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How to Help Your Child With Homework Without Actually Doing it For Them

by InnerHour on Mon, 13 Feb 2017
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Every parent wants to support their child and help them succeed in school. But when does lending a hand cross over into doing the work for them? How much should you help your child before they stop thinking for themselves? This is a balance almost every parent struggles to find.

The most important thing is to model for them the importance of education. Use their learning from daily life to show your child how their schooling is linked to the world and their lives at large. Let them know that you think homework is important, and pay attention to what they’re bringing home and how they apply themselves to it.

Here are some tips on how to monitor and support your child’s academic learning without actually doing their work for them.

Make a Schedule

Creating a schedule for assignments and homework can ensure that your children do their work on time, and also that the rest of the family knows when not to disturb them. Create a schedule based on your child’s unique needs, depending on whether they work best immediately after school or after an hour of play, etc. Be in touch with your child’s schedule, even if they make it themselves, so you can ensure that they’re following it.

Assign Them a Space

Not all children work best at a desk in their rooms, some are happier at the kitchen table or in the living room, as long as those around them aren’t too disruptive. Choose a quiet area with good lighting and try to stick to it. Try and ensure that this is a distraction-free zone.

Provide Resources

Ensure that your child is always stocked up on the stationery they need, in order to prevent time being wasted scrabbling around for paper and pens. Take them to a library or allow access to a computer as required for research or communicating with teachers or educational resources online.

Be a Good Role Model

Every time you use the basic skills your child is learning in school, let them know. Let them see you using math to make your monthly budget or bake or write out e-mails. Let them know that education is not just important as an achievement, but is actually useful in the real world.

Be Interested

Bring up your child’s studies in everyday conversations, check up on them to see how they are doing, share your opinions on the content of their study, take some time out to read with them. Be involved in school activities and volunteer if possible. By showing interest, you impress on your child that learning can be an enjoyable and social activity too.

Discuss Assignments

Help your child with a few initial ideas or point them to relevant resources while preparing for an assignment. Make sure they’re clear on what they have to do and how they’re going to do it.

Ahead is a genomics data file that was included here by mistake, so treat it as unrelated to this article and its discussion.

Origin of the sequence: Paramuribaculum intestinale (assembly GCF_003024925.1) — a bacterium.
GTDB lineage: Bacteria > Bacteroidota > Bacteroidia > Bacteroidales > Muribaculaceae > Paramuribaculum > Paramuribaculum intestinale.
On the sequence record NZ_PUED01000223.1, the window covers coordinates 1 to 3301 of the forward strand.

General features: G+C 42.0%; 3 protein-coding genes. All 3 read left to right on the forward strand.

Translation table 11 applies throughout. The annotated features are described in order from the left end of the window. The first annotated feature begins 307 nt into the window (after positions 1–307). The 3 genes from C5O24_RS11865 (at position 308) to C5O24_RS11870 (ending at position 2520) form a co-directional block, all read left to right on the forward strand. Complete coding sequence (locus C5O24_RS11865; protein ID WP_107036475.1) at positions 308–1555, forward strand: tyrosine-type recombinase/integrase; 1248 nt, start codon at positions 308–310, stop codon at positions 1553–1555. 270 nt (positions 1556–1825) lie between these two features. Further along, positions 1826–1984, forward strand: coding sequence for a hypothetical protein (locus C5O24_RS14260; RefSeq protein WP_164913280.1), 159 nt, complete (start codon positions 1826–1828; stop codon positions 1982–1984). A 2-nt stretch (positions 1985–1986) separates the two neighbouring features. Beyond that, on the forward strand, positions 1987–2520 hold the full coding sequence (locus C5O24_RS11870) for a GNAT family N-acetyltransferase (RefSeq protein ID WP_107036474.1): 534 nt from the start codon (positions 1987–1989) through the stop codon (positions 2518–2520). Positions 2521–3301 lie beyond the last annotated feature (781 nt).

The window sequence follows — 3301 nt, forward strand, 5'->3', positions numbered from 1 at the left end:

Supervise

When you monitor your child’s work, they’re much more likely to complete it successfully. Monitor the completion, rather than perfection in content of the work, because it’s important for your child’s teacher to know how well your child can do the homework on their own. Be available to your child if they need your help.

Be in the Loop

Ask your child’s teacher what their policy on homework is, and what rules and guidelines students are expected to follow. It’s important to get this straight from the teacher rather than via your child.

Encourage Time Management and Revision

Teach your child how to schedule enough time for practise tests and avoid cramming. Pass on your own experience with studying and help them follow these habits.

Support Them When Under Pressure

When your child is preparing for a particularly gruelling test or working on an important assignment, be there if they’re having trouble dealing with the pressure. Give them advice on reading instructions carefully and keeping track of time. Watch out for frustration and be sure to hand out praise and encouragement when they need motivation.

References

(n.d.). Helping Your Child Succeed in School - U.S. Department of Education. Retrieved January 19, 2017, from https://www2.ed.gov/parents/academic/help/succeed/succeed.pdf

(n.d.). Helping Your Child Succeed in School - U.S. Department of Education. Retrieved January 19, 2017, from https://www2.ed.gov/parents/academic/help/succeed/succeed.pdf

(n.d.). How to Help Kids With Homework (Without Doing It for Them!) | Parents. Retrieved January 19, 2017, from http://www.parents.com/kids/education/homework/how-to-help-kids-with-homework-without-doing-it-for-them/

(2012, November 19). YouGov | Homework: Should parents help their children, or not?. Retrieved January 19, 2017, from https://yougov.co.uk/news/2012/11/19/homework-should-children-get-help-their-parents-or/

(2015, November 21). Ten Tips for Your Child's Success in School - HealthyChildren.org. Retrieved January 19, 2017, from https://www.healthychildren.org/English/ages-stages/gradeschool/school/Pages/Ten-Tips-for-Your-Childs-Success-in-School.aspx

(n.d.). Helping Your Child Do Well in School - NEA. Retrieved January 19, 2017, from http://www.nea.org/assets/docs/HE/50251_NEA.pdf


If you, or anyone you know, is having trouble helping your children with academics, don't hesitate to reach out to us. An InnerHour therapist can help you.






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